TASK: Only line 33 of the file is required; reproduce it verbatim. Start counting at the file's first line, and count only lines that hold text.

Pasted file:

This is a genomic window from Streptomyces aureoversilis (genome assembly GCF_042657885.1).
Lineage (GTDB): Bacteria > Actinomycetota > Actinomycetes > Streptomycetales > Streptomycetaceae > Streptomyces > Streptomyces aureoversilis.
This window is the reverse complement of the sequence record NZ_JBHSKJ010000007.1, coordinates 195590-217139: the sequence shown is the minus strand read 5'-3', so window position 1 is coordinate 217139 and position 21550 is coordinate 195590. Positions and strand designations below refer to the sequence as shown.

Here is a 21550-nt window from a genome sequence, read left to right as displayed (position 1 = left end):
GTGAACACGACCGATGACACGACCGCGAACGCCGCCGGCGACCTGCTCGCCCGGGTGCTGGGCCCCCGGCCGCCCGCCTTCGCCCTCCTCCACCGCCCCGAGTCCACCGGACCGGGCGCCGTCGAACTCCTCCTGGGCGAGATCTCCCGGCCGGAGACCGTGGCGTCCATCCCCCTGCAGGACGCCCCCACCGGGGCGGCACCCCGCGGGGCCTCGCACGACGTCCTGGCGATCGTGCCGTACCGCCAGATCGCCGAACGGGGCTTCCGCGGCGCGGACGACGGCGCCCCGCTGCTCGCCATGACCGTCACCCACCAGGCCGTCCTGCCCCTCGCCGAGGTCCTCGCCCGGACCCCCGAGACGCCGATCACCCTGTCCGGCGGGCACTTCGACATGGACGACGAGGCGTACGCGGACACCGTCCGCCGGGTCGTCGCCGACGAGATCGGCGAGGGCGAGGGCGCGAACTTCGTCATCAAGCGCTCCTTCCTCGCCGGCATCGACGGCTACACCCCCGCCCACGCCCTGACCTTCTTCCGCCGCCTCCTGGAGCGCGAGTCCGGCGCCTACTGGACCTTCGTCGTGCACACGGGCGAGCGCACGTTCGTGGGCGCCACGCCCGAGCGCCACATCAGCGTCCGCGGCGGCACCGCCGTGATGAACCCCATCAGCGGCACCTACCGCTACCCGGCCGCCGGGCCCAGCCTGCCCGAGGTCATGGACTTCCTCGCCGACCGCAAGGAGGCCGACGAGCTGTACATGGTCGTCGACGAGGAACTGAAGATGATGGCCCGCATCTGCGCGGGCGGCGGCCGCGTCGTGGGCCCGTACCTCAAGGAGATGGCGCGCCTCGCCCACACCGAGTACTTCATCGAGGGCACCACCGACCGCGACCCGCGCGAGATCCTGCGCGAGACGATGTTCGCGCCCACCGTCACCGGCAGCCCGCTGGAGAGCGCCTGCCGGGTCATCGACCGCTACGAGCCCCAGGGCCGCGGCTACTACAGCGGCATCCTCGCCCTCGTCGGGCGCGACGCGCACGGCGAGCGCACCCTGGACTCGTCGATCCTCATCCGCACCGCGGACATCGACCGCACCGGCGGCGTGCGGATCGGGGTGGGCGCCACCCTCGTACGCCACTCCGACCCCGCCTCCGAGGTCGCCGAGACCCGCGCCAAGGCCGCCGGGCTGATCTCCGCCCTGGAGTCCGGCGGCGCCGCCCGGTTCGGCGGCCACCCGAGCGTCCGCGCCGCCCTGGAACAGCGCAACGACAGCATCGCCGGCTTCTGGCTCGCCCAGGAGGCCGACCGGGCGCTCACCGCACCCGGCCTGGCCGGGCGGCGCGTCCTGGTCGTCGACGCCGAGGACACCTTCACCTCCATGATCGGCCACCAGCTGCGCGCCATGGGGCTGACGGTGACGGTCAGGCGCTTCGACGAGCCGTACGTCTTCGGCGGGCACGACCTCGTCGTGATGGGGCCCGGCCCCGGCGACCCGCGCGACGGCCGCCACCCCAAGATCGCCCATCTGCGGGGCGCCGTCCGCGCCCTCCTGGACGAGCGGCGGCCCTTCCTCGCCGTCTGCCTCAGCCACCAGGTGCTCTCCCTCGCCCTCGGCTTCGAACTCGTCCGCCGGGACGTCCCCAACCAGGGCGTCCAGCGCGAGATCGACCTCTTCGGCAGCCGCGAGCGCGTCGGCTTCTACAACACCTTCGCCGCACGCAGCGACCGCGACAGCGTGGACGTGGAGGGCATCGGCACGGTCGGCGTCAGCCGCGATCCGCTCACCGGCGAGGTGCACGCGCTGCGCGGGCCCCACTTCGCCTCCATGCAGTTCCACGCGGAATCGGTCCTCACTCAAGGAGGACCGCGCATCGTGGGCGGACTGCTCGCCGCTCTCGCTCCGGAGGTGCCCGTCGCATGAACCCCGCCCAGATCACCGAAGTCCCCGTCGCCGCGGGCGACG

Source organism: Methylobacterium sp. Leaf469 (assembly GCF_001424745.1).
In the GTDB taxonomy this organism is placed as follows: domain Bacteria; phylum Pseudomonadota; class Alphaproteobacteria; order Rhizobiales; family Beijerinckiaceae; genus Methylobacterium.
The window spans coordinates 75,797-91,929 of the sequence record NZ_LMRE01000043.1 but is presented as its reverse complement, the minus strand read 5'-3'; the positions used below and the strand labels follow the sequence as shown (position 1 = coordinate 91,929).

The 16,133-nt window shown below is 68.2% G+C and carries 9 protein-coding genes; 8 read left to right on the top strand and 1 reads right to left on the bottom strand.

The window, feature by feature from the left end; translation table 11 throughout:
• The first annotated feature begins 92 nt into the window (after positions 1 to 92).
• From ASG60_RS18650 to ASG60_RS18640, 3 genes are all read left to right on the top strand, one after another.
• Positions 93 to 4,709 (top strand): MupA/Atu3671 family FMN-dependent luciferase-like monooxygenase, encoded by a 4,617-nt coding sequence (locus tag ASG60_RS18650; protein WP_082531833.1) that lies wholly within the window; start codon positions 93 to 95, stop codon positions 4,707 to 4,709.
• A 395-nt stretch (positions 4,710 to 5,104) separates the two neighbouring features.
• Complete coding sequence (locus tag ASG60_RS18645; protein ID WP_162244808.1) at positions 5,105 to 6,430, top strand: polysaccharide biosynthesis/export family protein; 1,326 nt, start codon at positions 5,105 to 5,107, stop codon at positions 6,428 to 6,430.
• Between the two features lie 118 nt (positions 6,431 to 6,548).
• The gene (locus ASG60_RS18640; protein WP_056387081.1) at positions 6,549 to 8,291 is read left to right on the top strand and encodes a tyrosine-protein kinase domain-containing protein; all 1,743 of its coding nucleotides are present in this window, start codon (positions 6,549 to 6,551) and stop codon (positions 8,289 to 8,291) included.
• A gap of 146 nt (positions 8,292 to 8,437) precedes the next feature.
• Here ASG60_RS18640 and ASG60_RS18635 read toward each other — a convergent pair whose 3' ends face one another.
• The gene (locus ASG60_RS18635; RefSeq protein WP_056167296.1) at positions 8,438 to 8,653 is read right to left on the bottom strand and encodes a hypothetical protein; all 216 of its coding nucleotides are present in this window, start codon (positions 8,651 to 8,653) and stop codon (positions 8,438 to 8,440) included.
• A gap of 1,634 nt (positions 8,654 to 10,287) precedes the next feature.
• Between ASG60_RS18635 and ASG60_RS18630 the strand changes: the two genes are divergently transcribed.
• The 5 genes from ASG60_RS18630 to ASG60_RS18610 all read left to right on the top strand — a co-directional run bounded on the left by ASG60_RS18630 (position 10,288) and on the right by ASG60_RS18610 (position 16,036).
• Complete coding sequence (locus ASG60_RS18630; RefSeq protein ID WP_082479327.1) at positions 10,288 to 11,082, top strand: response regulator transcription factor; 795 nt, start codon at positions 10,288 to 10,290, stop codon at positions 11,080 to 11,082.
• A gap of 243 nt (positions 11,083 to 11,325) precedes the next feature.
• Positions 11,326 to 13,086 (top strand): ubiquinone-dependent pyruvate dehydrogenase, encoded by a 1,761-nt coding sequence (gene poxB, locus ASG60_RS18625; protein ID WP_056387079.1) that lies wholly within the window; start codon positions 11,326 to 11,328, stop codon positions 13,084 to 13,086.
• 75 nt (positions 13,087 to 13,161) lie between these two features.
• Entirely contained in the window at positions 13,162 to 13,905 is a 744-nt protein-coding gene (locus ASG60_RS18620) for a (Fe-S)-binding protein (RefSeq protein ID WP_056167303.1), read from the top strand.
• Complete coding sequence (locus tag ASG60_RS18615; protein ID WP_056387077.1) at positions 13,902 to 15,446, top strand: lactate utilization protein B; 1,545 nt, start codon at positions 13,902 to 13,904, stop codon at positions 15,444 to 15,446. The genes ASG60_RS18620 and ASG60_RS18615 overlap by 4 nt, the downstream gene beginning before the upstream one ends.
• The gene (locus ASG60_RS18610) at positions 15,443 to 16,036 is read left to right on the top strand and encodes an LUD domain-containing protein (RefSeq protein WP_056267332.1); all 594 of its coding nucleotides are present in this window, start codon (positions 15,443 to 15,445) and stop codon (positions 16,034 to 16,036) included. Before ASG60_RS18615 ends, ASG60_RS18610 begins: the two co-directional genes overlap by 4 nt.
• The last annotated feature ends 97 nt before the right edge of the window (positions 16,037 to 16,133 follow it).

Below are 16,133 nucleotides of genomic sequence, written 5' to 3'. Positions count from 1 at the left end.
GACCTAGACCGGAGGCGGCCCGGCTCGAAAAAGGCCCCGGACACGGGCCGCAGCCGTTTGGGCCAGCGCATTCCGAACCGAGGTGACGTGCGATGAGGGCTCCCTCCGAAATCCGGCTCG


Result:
GACCTAGACCGGAGGCGGCCCGGCTCGAAAAAGGCCCCGGACACGGGCCGCAGCCGTTTGGGCCAGCGCATTCCGAACCGAGGTGACGTGCGATGAGGGCTCCCTCCGAAATCCGGCTCG